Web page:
Yuck | Pop review

Hope, Brighton

Recently, there's been talk of a grunge revival. It's an intriguing idea, not merely for its ability to make a music fan of a certain vintage feel as old as the Flying Dutchman, but because it might be the final rock genre left to revive. The progress of rock music has slowed, so everything that came after grunge is still with us, and the early 90s is the last era that might look alien to a teenager in 2010.

The London-based quartet Yuck have been advanced as part of the revival, but within seconds of them shambling into life on stage, it becomes clear that's not quite the case. It's not grunge they are reviving so much as the music that immediately preceded it: more tuneful, less codified and angst-ridden. Guitars howl through wah-pedals, vocals float lethargically over the top. They are Dinosaur Jr Jr, the teenage Teenage Fanclub.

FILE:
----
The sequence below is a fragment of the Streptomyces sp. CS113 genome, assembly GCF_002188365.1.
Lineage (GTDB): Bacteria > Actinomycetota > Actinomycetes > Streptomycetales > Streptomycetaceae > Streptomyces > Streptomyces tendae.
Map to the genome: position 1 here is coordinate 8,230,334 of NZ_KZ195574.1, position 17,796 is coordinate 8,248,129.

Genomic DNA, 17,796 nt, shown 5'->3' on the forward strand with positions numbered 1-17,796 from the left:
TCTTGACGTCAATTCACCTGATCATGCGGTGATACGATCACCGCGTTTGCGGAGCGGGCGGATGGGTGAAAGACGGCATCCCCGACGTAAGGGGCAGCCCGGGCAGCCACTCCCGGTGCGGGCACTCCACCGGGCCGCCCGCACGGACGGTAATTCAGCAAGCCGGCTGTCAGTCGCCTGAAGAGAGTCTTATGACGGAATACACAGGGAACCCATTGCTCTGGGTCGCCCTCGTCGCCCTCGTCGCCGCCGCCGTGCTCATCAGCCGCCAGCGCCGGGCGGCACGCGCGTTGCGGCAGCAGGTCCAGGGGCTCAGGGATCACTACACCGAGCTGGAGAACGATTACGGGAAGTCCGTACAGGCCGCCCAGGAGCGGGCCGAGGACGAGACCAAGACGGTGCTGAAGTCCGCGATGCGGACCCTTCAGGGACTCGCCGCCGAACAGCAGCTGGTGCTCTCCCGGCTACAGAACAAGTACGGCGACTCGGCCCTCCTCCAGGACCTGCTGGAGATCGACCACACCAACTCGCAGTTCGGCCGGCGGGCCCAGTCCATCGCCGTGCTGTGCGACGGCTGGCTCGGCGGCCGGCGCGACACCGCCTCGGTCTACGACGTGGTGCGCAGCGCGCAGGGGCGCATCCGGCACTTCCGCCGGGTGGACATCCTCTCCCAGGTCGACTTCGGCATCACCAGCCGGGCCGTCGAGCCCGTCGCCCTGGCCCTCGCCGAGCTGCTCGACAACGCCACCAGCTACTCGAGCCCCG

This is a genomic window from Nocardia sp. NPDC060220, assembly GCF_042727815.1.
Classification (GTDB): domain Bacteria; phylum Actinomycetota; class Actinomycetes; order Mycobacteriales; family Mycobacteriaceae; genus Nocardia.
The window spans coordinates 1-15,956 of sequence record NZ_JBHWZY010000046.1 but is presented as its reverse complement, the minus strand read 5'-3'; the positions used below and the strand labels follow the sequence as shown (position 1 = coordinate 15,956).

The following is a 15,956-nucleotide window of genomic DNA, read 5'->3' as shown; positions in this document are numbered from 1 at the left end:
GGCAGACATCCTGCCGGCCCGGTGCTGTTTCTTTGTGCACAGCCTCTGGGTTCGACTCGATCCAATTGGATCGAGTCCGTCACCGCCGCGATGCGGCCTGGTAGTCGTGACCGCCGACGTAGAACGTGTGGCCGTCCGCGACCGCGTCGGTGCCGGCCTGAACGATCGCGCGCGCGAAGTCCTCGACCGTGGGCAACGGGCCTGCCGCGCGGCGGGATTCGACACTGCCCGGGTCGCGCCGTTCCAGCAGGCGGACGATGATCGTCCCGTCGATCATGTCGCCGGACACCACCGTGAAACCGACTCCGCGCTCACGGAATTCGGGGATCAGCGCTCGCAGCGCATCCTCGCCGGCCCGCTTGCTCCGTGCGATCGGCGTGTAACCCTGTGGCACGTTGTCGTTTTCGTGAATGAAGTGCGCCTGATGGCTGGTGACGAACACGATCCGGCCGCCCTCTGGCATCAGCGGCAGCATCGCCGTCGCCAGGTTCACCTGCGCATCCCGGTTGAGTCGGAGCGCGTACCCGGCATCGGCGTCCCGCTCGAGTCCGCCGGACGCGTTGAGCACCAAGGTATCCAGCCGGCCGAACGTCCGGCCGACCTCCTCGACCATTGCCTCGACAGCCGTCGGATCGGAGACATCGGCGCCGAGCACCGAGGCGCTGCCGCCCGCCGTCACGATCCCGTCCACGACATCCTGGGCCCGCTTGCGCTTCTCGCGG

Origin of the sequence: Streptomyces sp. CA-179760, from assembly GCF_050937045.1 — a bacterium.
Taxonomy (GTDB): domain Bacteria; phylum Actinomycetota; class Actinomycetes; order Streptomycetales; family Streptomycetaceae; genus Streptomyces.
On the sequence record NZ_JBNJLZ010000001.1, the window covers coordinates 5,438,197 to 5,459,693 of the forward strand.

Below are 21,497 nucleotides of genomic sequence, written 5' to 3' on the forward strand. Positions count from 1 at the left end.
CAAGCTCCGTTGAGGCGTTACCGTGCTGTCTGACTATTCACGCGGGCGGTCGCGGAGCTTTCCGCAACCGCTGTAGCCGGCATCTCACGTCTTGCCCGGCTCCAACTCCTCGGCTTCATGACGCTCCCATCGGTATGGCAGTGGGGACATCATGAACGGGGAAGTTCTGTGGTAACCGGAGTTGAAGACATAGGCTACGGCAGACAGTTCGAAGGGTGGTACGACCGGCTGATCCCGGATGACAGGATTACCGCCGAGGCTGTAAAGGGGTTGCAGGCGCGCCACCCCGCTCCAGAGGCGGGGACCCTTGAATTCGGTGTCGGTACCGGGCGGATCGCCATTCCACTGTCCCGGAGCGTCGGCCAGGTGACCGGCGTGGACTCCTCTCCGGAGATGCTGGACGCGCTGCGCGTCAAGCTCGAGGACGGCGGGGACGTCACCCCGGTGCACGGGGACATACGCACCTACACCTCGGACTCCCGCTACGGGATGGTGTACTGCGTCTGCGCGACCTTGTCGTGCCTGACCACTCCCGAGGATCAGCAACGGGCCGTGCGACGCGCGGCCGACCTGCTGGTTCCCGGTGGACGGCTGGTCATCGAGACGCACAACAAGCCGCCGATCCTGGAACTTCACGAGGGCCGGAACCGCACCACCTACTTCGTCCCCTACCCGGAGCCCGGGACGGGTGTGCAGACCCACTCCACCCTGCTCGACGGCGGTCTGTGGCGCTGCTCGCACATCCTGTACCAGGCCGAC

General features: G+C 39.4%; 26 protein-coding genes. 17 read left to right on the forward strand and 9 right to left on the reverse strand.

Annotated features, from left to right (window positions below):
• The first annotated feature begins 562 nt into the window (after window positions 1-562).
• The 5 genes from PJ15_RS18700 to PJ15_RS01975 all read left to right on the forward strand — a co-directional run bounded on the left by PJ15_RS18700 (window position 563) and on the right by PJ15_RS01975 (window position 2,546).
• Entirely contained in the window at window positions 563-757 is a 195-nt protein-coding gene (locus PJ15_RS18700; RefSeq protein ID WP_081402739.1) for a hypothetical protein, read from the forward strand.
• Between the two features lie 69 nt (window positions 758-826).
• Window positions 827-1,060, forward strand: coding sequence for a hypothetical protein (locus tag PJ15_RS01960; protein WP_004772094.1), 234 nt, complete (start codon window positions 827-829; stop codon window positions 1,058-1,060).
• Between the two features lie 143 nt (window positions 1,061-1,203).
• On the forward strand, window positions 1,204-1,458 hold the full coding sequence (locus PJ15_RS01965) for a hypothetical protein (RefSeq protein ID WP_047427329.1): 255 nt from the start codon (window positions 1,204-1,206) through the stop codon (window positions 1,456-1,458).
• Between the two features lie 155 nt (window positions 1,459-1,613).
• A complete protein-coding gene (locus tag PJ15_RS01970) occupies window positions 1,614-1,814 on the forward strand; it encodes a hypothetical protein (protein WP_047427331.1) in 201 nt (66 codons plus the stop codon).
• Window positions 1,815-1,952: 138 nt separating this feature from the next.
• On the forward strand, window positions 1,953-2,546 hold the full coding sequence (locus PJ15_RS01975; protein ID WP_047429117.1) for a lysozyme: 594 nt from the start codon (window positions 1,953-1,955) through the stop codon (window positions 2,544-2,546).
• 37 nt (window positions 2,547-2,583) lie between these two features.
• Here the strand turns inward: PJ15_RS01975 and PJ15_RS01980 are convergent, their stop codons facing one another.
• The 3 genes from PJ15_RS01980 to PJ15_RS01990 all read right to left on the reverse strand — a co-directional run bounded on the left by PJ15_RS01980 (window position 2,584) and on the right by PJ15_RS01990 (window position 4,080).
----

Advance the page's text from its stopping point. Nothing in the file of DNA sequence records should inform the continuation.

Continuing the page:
You can understand how lackadaisical slacker rock might appeal to at least two of Yuck's members. Guitarist Max Bloom and singer Daniel Blumberg were formerly in Cajun Dance Party, a band catapulted into the Next Big Thing lists before they had even left school. With a certain inevitability, they collapsed beneath the weight of unreasonable expectations shortly after their debut album came out.

Yuck's hand-painted banner hangs cock-eyed and limp, their patter is largely concerned with mistakes in the preceding song. It would be easy to coolly dismiss, but the old tricks still work – there's something thrilling about the edge-of-chaos guitar solo – and the songs are largely fantastic: Bloom and Blumberg retain their gift for rich melodies. Where a band so devoted to the past for their sound might head in the future is a matter for debate, but for the moment, they seem as exciting as listlessness can get.


Alexis Petridis

The GuardianTramp

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